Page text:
5) Even though it is not very visually attractive, and doesn’t add organic matter, think about the use of plastic mulches for some of your crops. These mulches are normally thought of as weed control techniques as are organic mulches, but they do help to protect your soil resources as well. This is especially true if you add organic mulches between the rows of plastic.

I always try to demonstrate how mulches can protect and enhance soil quality by asking gardeners to keep a very small part of their garden heavily mulched with some hay or straw. Near the end of the garden season, lift the mulch and examine the soil carefully. You will find some beautiful “drakes crumb cake” soil structure and lots of evidence of earthworm activity — signs of a biologically healthy soil.

Although the garden season is still just a thought in our minds, and we have a few more weeks to really get excited, now is the time to plan how you will add winter cover crops into the garden in the fall. Having seed ready and a plan to sow some cover crops as soon as you get some harvested bare space in the garden will facilitate and increase the probability that you will be conserving the ever-improving soil in your garden.

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Skowhegan History House Heirloom Gardens

By Patricia Horine, Master Gardener Volunteer, 2002

Skowhegan History House, located on historic Elm Street in Skowhegan, is housed in an 1839 restored brick cottage built by Aaron Spear. Following the 1908 death of its last resident, the cottage remained vacant until 1936 when it was purchased by Louise Coburn, niece of Maine Governor Abner Coburn (1863-64) and noted author of a two volume history, Skowhegan on the Kennebec. She restored the cottage, added a museum wing, and opened it as the Skowhegan History House Museum in 1937. It was placed on the National Register of Historic Places in 1983.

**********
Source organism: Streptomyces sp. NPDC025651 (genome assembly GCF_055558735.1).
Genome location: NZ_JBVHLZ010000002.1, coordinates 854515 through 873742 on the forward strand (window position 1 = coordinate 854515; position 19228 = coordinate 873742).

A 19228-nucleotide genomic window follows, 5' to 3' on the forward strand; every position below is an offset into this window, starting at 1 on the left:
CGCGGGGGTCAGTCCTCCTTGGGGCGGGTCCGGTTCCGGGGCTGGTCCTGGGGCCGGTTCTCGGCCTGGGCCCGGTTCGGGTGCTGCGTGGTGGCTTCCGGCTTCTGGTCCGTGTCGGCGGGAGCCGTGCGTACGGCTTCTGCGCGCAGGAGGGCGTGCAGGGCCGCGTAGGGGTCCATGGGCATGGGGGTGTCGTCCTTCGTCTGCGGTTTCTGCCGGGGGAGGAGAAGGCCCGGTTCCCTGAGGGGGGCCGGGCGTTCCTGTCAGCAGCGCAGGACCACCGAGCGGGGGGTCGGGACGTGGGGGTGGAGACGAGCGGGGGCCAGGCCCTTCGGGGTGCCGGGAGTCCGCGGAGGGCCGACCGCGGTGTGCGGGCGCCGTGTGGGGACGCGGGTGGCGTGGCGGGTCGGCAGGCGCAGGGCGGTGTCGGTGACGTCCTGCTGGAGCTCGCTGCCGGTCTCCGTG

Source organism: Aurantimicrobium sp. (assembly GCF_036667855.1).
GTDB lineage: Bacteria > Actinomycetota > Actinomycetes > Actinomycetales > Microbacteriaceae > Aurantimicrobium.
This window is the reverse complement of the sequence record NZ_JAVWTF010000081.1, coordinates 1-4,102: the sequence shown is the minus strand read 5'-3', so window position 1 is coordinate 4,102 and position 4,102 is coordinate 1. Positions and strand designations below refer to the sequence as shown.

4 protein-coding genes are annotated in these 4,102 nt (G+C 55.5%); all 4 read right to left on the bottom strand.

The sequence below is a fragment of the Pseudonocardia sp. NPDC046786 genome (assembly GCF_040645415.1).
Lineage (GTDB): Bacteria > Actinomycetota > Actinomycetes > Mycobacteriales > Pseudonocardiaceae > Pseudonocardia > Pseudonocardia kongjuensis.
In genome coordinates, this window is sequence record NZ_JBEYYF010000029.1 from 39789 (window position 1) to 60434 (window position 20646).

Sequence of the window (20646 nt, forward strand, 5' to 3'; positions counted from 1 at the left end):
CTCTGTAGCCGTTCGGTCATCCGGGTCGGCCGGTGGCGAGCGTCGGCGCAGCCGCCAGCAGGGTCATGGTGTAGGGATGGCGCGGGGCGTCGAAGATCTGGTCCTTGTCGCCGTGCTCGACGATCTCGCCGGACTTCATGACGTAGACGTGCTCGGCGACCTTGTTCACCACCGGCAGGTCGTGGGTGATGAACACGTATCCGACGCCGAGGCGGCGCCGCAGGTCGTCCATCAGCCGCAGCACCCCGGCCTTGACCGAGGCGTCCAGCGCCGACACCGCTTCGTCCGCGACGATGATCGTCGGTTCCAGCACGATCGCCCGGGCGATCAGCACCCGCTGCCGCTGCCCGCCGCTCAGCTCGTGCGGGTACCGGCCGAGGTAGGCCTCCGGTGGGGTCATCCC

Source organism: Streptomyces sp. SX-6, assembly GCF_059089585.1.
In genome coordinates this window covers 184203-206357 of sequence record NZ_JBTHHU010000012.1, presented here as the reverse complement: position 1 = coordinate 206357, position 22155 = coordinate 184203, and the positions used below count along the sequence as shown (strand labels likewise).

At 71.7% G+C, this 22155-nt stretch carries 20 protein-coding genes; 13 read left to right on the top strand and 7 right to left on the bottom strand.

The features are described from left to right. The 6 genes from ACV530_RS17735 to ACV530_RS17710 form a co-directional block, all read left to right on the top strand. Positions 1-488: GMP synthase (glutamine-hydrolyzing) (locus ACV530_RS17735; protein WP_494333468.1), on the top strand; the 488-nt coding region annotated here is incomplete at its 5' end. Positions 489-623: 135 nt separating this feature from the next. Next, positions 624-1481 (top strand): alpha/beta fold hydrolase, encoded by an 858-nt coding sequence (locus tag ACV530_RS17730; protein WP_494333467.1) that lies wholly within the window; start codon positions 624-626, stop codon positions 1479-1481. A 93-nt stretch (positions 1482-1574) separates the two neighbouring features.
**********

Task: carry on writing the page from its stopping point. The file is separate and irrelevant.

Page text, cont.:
No garden or landscape records date back to our early residents. Therefore, we don’t know what (or even if) ornamental, functional, or sentimental gardens were established. Most likely the in-town brick cottage with its wooden out-buildings was typical of an early Maine homestead with vegetable gardens, fruit trees, animals, and a shared well with a neighboring homestead.

The original SHH garden (ca. 1970s) employed a design element commonly used during in the 1800s. This design featured an enclosed front garden with its central axis aligned with the main house entrance, thus establishing balance and symmetry in the layout of the garden. This garden showcased attractive old-fashioned plant materials (Lilacs, Peonies, Iris, and Hostas) as well as plant materials dating from the late 1800s into the late 1900s.

For my Master Gardener Project in 2005 I chose to transform the existing History House gardens into Heirloom Gardens. My goal was to showcase old-fashioned plant materials typical to the mid-1800s period of the History House. As I researched plant materials appropriate to this time frame, I found that many of our common old-fashioned plants originally came to North America from other continents. The redesigned gardens featured about 25% of native plant materials with the other 75% primarily originating from Eurasia, the Far East, and even Africa.